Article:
A Port Coquitlam woman who is a whiz with the spatula and whipping up butter cream icing and fondant is the lead baker on a cake–baking team competing for $10,000 on a Food Network show.
On Monday (Nov. 1) at 5 p.m., The Big Bake will be aired featuring Cassie Curtis and her teammates, Dalana Fleming and Emily Skazlic, competing against three other groups for the top prize.
Curtis is a self-taught baker who told the Tri-City News that getting a chance to show off her skills on a Food Network show was a “dream come true,” and something she has aspired to since first working in a Port Coquitlam bakery at the tender age of 11.
She’s now a renowned cake artist whose custom creations won second place at both the Make a Wish Cake Competition and the B.C. Wedding Awards (the latter when she was just 14).
Curtis said there was a lot of high drama, tension and some sweating in the kitchen when she and the team members had to design and bake a five-foot high Christmas-themed cake in under five hours.
It also either had to spin, light up or make noise.
Typically, it takes Curtis three days to make an averaged-sized, three-tiered wedding cake, so the competition criteria was a stunning and heart-stopping challenge.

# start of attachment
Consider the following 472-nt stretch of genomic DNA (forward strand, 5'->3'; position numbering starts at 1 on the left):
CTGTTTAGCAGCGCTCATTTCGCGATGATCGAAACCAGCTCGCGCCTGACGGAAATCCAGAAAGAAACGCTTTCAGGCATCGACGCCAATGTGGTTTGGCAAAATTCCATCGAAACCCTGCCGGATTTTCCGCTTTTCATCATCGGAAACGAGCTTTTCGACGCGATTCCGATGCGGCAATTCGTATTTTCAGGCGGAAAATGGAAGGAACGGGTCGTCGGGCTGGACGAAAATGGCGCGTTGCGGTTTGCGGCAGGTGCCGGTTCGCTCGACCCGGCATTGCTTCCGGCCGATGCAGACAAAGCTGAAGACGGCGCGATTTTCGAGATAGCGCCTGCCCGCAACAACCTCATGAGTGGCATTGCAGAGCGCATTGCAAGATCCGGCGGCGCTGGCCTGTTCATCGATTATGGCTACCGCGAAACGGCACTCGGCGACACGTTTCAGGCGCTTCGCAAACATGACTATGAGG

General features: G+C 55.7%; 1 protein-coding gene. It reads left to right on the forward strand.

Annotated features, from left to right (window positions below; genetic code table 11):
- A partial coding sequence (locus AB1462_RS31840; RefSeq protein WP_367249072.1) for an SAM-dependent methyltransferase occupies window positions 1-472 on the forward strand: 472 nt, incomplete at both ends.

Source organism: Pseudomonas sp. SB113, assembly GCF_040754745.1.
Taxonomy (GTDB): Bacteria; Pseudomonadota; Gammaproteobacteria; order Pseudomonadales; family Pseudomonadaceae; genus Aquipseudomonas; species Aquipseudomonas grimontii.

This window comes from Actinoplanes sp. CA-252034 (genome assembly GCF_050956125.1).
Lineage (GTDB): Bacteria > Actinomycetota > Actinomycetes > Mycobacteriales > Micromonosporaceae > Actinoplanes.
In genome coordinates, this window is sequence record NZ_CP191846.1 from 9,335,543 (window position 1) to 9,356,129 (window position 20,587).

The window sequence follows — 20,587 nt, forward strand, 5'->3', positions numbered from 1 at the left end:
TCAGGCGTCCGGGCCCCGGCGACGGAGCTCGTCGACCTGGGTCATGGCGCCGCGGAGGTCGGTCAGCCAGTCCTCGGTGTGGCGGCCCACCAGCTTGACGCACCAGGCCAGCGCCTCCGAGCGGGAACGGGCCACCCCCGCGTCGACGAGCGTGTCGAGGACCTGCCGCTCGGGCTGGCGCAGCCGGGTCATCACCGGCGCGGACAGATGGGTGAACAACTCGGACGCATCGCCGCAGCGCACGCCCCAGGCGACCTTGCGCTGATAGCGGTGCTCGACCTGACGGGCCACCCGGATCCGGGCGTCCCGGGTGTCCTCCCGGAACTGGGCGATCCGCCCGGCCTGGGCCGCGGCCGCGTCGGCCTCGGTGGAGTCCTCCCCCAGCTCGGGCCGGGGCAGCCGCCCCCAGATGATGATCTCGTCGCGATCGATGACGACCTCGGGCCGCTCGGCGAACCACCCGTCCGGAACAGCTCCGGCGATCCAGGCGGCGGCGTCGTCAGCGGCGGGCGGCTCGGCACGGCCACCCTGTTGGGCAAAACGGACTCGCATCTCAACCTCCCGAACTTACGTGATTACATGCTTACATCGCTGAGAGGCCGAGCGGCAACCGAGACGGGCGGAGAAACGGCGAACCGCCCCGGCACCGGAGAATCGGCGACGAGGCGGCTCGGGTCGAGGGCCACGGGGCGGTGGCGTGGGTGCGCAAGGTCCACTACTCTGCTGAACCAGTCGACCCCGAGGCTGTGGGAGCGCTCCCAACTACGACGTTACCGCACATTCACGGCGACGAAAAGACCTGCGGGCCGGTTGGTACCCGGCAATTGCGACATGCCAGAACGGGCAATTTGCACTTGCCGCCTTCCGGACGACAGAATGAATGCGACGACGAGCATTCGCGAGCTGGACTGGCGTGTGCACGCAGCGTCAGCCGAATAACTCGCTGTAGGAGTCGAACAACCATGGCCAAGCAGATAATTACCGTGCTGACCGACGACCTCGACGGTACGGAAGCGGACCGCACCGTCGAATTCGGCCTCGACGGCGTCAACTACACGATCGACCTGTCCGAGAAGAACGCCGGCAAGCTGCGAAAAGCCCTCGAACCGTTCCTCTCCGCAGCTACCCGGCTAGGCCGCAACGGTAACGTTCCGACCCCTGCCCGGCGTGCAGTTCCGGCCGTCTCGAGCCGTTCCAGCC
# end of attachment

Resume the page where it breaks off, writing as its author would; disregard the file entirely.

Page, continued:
None of the contestants knew what was expected of them until they were on set, except that the cake had to be big and Christmas-themed.
“It was the hardest thing I’ve ever done,” said Curtis, describing how team members had to scramble to meet the deadlines in front of television cameras, with judges popping in to ask how they were doing.
“You have be charming on TV while you have to make this massive cake. You’re under pressure. It was crazy; it was a blur.”
The host of The Big Bake is Brad Smith, a former CFL player, restaurant owner and bachelor on The Bachelor Canada, and the judges are Eddie Jackson, former NFL player and celebrity chef, Ron Ben-Israel, couture cake baker and former professional dancer, and Harry Eastwood, award-winning cookbook author and former Cooking Channel host.
Adding to the drama was the fact that the show was being filmed during the COVID-19 pandemic, and Curtis and her team had to don masks and gloves; they were kept in a bubble for three days while the show was being filmed in Toronto.
The Terry Fox Secondary grad hopes viewers in her hometown of Port Coquitlam will tune in on Monday to see what happened.
“It’s like my childhood dream being one of these TV shows. It’s very emotional.”
Her mom, Karen Curtis, who teaches cooking to kids, wrote the Market Fresh column for the Tri-City News, ran the Port Coquitlam Farmers Market and started her own business KICS Lemonade, said she is very proud of her daughter for participating in the competitive show.
Because the show still has to be aired, Curtis won't say what happened, but she does describe the televised competition as an experience of a lifetime.
And whether she wins or loses, Curtis will continue to operate Cassandra Cake Co. out of her Port Coquitlam home.